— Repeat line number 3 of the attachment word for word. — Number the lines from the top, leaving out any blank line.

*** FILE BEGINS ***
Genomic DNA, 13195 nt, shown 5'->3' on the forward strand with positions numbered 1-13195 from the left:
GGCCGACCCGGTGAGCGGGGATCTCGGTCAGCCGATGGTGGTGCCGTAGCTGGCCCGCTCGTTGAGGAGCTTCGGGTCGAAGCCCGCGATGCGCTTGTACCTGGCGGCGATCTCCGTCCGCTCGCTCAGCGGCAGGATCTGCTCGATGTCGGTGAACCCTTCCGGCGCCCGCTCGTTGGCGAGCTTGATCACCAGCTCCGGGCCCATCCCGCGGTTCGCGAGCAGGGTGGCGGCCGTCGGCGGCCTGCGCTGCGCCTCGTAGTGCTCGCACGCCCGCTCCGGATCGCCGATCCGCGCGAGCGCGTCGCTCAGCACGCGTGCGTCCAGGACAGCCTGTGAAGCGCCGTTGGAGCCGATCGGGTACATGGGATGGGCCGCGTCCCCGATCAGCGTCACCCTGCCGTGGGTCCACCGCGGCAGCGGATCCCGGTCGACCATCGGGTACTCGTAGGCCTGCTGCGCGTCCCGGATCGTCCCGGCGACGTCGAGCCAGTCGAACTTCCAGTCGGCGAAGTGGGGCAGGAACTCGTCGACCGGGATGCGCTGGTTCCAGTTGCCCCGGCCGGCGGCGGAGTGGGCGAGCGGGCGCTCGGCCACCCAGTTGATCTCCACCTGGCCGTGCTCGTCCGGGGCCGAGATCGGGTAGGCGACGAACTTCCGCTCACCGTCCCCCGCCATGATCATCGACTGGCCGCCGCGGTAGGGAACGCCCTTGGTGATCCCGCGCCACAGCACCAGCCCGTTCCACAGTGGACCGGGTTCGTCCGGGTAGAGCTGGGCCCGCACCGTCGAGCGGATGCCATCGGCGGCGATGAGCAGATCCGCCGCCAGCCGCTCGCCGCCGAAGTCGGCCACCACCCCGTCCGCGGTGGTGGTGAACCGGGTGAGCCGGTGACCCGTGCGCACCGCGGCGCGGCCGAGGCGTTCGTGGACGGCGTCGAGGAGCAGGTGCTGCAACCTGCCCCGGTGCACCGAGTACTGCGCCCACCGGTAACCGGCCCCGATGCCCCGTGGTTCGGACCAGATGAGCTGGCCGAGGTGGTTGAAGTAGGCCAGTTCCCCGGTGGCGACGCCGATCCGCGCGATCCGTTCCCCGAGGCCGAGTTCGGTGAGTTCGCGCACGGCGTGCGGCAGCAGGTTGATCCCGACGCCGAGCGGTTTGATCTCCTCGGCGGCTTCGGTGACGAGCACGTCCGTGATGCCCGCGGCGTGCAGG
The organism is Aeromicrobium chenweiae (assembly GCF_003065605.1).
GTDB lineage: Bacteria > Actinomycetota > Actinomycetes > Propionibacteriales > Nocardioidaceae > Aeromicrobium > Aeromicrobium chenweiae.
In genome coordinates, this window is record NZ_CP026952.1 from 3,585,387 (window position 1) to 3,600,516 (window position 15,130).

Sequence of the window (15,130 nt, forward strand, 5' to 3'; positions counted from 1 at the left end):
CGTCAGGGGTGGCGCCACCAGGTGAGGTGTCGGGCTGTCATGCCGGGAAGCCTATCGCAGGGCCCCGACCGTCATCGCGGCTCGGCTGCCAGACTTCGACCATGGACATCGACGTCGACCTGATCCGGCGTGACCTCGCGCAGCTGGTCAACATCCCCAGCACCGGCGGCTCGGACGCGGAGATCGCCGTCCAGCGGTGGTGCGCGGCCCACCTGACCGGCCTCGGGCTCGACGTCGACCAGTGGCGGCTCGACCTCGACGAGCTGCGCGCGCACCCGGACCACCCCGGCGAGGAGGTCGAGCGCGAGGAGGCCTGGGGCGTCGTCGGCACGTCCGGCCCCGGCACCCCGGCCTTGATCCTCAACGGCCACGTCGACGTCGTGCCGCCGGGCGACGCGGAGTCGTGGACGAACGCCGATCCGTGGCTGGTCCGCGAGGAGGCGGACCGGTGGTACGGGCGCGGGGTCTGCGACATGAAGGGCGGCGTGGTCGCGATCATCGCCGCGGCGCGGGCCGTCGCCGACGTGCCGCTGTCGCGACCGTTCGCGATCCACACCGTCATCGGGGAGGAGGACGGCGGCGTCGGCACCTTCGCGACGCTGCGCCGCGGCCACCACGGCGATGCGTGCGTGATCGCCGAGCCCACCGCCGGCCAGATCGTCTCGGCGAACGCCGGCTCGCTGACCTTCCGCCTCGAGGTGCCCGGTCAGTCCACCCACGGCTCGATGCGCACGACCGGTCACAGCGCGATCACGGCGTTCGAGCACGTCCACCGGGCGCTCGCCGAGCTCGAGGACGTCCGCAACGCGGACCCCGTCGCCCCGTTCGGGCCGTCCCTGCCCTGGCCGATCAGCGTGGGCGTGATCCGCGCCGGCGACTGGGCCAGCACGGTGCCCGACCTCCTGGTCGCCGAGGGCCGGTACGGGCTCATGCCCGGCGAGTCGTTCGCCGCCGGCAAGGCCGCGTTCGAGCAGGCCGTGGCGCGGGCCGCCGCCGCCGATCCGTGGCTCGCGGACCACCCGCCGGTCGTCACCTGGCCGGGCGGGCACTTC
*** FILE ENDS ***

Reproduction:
The organism is Aeromicrobium chenweiae (assembly GCF_003065605.1).